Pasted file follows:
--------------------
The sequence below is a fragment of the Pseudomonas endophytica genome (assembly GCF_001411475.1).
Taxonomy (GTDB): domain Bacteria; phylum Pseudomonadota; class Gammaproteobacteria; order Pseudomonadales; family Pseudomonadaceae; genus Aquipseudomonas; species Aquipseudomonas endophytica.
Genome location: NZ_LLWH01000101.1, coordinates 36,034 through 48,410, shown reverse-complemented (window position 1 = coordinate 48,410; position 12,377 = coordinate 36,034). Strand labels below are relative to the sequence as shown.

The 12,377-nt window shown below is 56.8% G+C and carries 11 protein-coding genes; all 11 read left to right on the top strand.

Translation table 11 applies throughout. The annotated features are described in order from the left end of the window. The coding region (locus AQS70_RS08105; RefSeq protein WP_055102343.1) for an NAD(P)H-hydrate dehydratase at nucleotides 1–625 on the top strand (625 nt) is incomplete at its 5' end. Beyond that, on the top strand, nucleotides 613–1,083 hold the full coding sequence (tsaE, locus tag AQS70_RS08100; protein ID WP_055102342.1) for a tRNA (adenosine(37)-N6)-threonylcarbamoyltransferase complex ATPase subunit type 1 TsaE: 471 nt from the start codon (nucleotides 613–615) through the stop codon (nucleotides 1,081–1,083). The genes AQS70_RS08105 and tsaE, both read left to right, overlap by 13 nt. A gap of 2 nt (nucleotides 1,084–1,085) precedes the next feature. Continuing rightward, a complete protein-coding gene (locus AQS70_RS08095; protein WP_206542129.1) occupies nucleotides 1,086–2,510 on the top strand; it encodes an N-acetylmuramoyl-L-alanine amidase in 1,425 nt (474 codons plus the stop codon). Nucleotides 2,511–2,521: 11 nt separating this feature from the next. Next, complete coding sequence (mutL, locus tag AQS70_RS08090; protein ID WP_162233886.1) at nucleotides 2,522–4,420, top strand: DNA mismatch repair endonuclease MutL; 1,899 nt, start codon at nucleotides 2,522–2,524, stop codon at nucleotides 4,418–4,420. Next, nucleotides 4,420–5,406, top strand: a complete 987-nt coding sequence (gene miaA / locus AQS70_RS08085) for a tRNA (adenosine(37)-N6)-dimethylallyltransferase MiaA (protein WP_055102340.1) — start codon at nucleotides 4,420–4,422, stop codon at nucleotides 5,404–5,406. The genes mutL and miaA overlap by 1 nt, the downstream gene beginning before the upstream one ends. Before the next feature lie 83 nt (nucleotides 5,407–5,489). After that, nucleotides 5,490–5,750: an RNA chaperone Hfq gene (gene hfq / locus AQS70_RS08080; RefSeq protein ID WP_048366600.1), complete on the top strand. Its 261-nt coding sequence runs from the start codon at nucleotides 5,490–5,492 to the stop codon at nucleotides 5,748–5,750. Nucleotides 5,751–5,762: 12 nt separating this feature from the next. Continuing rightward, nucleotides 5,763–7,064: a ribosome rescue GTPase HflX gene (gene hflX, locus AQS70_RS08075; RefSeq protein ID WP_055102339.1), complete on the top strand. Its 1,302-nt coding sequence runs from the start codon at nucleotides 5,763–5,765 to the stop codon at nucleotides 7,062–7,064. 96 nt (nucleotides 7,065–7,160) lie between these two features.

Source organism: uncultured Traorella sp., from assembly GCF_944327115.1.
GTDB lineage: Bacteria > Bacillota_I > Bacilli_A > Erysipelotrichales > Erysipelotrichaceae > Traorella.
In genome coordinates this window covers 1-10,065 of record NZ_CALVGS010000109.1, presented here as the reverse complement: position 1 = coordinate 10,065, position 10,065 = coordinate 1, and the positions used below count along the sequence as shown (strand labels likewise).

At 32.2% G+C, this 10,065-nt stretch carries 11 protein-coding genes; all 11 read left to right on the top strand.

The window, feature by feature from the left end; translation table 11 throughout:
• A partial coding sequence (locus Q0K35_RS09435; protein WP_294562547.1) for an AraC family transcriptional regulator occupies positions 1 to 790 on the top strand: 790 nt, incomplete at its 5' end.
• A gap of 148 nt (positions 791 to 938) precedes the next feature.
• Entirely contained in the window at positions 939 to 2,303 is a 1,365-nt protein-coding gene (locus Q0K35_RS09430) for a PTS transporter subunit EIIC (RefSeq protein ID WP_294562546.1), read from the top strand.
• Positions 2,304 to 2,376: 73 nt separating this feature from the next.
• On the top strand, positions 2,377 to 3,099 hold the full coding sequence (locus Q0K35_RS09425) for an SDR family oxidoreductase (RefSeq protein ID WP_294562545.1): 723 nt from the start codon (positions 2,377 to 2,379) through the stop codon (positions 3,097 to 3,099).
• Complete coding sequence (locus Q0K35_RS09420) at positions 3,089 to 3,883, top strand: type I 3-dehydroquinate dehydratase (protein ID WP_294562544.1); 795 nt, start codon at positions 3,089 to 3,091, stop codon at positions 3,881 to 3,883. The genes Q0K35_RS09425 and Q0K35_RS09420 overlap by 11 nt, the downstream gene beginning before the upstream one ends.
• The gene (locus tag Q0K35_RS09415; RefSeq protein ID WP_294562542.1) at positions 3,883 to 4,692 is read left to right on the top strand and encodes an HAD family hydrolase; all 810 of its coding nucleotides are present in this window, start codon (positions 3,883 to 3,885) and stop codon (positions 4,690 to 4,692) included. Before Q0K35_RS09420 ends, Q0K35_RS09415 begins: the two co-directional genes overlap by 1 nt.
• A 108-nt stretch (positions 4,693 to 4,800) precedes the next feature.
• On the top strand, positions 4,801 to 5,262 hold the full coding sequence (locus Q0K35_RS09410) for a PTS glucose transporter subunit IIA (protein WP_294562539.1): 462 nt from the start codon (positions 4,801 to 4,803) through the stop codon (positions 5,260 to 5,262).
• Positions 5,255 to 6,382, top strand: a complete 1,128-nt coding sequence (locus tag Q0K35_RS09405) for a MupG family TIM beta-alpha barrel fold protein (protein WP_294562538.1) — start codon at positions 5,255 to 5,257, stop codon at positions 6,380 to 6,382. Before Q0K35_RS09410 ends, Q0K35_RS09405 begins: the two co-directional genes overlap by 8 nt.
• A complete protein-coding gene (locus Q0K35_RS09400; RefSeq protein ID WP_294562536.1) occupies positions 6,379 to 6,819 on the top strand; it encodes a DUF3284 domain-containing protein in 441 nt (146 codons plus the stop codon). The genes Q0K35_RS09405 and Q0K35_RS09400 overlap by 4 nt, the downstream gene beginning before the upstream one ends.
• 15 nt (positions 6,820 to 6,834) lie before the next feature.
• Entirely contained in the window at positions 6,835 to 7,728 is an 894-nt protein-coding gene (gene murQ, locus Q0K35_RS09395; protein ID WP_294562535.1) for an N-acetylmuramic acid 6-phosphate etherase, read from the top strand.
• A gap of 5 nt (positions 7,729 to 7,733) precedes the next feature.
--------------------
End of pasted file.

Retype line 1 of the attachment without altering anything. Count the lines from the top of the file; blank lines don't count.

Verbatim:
The sequence below is a fragment of the Pseudomonas endophytica genome (assembly GCF_001411475.1).